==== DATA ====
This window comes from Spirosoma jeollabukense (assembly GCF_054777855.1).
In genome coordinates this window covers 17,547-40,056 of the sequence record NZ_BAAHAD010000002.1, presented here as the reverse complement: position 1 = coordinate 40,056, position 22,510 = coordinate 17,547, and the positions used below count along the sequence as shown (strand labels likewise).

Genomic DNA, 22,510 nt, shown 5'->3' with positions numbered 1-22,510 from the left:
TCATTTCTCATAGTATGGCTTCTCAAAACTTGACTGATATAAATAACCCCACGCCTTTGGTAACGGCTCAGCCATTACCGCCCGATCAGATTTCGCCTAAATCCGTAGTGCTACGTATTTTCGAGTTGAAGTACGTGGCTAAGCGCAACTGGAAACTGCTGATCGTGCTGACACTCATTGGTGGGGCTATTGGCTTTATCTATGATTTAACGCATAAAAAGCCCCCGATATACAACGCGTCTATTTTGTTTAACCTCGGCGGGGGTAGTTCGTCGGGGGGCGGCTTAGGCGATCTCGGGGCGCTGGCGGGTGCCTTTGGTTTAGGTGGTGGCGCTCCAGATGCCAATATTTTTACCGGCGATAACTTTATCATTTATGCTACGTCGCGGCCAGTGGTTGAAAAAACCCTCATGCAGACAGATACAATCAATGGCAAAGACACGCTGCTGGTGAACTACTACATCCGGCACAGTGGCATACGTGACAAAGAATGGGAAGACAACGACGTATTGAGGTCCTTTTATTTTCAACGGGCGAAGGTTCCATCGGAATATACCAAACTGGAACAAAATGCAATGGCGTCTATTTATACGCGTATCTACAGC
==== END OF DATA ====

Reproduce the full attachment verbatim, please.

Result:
This window comes from Spirosoma jeollabukense (assembly GCF_054777855.1).
In genome coordinates this window covers 17,547-40,056 of the sequence record NZ_BAAHAD010000002.1, presented here as the reverse complement: position 1 = coordinate 40,056, position 22,510 = coordinate 17,547, and the positions used below count along the sequence as shown (strand labels likewise).

Genomic DNA, 22,510 nt, shown 5'->3' with positions numbered 1-22,510 from the left:
TCATTTCTCATAGTATGGCTTCTCAAAACTTGACTGATATAAATAACCCCACGCCTTTGGTAACGGCTCAGCCATTACCGCCCGATCAGATTTCGCCTAAATCCGTAGTGCTACGTATTTTCGAGTTGAAGTACGTGGCTAAGCGCAACTGGAAACTGCTGATCGTGCTGACACTCATTGGTGGGGCTATTGGCTTTATCTATGATTTAACGCATAAAAAGCCCCCGATATACAACGCGTCTATTTTGTTTAACCTCGGCGGGGGTAGTTCGTCGGGGGGCGGCTTAGGCGATCTCGGGGCGCTGGCGGGTGCCTTTGGTTTAGGTGGTGGCGCTCCAGATGCCAATATTTTTACCGGCGATAACTTTATCATTTATGCTACGTCGCGGCCAGTGGTTGAAAAAACCCTCATGCAGACAGATACAATCAATGGCAAAGACACGCTGCTGGTGAACTACTACATCCGGCACAGTGGCATACGTGACAAAGAATGGGAAGACAACGACGTATTGAGGTCCTTTTATTTTCAACGGGCGAAGGTTCCATCGGAATATACCAAACTGGAACAAAATGCAATGGCGTCTATTTATACGCGTATCTACAGC